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From personal experience, the outdoor kid pool can bring in Racoons, unless these beast dont live in California. Racoons are very smart and found many ways to outdo the preventions to reach the small kid pool and get to the fish. Better wait for the experts advise here in any case. Maybe they will tell you if you can get filters and keep that pool in your basement, maybe you would be fine. One thing i see pll do, is post it forums for aquariums in their region, saying they will give their fish for free, but you speak to them and make sure they can take care of them (interview basically). As for aquarium, i think common goldfish might be 20 gallons per fish (I could be wrong), so a 40-45 gallons should do it, if you had the space (takes less space than the kid pool, thats for sure). As for the kids pool outdoors, other than other animals coming in the backyard, i dont know if putting it outside will expose the fish to extreme temperatures. I live in Canada, and in hot days, the pool can be quiete hot, and the fish will die. The little kid pool doesnt have enough water to stabilize itself (thats my experience anyways). Also, dont know how your winters are, but if it gets freezing, there isnt enough water in those tanks to help either. Hope that helps.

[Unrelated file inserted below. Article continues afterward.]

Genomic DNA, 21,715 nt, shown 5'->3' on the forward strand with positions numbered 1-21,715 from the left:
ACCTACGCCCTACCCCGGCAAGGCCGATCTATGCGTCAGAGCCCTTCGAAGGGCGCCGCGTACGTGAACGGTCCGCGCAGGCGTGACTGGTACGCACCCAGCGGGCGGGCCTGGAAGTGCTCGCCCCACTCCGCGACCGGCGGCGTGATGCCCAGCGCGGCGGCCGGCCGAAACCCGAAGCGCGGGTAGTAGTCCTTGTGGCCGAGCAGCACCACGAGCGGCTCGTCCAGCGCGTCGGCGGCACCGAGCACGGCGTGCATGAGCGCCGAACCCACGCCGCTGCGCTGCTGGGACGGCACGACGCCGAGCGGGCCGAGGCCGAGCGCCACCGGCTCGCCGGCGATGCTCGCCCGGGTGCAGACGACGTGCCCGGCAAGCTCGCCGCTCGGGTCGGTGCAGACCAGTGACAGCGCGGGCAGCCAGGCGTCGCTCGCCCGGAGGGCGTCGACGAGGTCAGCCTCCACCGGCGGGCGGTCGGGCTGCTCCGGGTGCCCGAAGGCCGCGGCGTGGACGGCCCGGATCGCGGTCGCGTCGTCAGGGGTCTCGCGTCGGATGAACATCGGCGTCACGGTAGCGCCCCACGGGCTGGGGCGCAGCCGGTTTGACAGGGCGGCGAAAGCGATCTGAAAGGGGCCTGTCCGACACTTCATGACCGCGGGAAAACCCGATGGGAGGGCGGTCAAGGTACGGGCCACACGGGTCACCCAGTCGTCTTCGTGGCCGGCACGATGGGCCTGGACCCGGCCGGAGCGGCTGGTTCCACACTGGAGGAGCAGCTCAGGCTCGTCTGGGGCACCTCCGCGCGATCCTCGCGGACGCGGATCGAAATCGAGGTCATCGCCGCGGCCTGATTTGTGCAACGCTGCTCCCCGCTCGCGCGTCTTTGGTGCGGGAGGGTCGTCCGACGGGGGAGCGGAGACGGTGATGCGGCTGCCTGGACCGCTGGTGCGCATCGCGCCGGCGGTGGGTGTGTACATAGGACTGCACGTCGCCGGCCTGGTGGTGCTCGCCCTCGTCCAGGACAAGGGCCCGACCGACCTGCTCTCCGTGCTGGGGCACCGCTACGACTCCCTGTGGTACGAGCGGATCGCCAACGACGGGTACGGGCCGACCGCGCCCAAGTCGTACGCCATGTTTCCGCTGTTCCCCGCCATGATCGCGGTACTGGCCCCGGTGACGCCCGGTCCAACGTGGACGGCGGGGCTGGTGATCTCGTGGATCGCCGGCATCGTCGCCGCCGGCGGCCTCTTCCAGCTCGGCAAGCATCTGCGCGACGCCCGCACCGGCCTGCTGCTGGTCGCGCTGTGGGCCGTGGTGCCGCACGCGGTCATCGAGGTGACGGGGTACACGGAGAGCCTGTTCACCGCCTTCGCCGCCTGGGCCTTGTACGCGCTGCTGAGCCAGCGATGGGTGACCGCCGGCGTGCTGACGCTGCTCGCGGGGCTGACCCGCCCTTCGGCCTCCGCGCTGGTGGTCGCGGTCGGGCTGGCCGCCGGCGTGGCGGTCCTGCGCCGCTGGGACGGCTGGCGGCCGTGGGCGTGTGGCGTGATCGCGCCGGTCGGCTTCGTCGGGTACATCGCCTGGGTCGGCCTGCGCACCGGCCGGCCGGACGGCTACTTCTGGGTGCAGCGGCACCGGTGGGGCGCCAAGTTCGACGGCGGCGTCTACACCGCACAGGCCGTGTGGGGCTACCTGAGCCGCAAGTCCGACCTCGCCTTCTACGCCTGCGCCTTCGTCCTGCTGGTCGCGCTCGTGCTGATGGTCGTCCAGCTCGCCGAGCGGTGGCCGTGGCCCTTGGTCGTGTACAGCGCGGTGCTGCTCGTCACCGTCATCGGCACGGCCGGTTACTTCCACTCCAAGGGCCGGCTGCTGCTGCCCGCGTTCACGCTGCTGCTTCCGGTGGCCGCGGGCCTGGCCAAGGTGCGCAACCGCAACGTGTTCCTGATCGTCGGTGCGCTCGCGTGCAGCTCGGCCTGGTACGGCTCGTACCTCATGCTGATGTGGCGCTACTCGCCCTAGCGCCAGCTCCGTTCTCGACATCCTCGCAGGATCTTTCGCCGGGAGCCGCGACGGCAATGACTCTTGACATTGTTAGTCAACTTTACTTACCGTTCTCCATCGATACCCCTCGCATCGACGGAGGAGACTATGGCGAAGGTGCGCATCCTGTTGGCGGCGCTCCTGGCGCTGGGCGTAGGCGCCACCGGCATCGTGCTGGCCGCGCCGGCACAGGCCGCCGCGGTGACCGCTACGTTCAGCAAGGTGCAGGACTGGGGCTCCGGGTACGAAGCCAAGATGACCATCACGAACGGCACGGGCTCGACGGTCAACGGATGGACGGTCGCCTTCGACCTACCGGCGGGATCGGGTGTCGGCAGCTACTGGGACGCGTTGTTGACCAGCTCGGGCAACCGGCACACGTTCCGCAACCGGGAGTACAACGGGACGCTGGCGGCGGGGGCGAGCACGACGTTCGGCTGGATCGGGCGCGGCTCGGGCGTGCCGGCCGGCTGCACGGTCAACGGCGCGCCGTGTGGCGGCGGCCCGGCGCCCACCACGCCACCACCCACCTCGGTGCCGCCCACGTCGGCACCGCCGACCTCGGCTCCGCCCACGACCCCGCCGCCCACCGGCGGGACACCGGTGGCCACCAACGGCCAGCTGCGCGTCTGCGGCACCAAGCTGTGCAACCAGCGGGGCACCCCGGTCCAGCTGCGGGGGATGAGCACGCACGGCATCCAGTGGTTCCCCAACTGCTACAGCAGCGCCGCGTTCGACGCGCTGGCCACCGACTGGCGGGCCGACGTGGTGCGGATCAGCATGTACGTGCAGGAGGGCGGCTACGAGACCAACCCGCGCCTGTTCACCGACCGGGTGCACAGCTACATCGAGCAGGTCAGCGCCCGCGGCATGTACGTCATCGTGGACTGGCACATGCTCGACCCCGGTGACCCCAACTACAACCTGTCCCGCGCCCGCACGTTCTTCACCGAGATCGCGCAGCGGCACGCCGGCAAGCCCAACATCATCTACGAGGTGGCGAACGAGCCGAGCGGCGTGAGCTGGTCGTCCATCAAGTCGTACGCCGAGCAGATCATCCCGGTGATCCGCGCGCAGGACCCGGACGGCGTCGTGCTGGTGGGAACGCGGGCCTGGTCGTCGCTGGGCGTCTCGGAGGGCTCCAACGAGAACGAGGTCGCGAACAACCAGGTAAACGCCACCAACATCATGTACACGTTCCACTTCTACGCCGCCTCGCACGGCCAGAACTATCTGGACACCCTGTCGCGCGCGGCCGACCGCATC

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I used to live in West LA, just half a block off Santa Monica Blvd. - a seriously urban environment - and I STILL had racoons! And, boy, did they make a mess of my pond. I found the black beach pebbles that I had put on the bottom of the pond, literally, 10 feet away OVER the fence! I just imagined them sitting there haunched over the pond, scooping up the rocks out of the water with their little paws and giving them a good chuck over the fence. INTENTIONALLY! And then laugh about it! Just like the woodchucks chucking wood on the Geico Insurance commercial! There's absolutely no way those rocks could've managed to get over the fence accidentally. And I had them when I lived in NoCal too. And they made short work of 5 koi and 12 goldfish.